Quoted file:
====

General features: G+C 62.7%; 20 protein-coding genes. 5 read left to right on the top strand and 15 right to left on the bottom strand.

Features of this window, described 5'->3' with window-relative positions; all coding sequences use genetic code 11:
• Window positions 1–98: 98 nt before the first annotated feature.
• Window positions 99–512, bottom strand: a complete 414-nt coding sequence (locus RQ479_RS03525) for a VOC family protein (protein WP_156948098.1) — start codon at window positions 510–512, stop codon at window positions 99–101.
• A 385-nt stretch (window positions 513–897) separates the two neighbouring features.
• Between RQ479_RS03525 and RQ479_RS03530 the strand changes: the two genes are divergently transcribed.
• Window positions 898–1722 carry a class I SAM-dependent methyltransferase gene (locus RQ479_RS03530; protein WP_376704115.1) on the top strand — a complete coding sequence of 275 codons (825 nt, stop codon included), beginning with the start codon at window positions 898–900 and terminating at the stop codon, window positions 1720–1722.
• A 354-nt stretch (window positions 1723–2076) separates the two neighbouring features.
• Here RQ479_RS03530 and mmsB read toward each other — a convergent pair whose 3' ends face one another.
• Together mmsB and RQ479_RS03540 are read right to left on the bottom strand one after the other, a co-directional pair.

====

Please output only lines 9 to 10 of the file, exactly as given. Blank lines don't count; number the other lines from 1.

• Here RQ479_RS03530 and mmsB read toward each other — a convergent pair whose 3' ends face one another.
• Together mmsB and RQ479_RS03540 are read right to left on the bottom strand one after the other, a co-directional pair.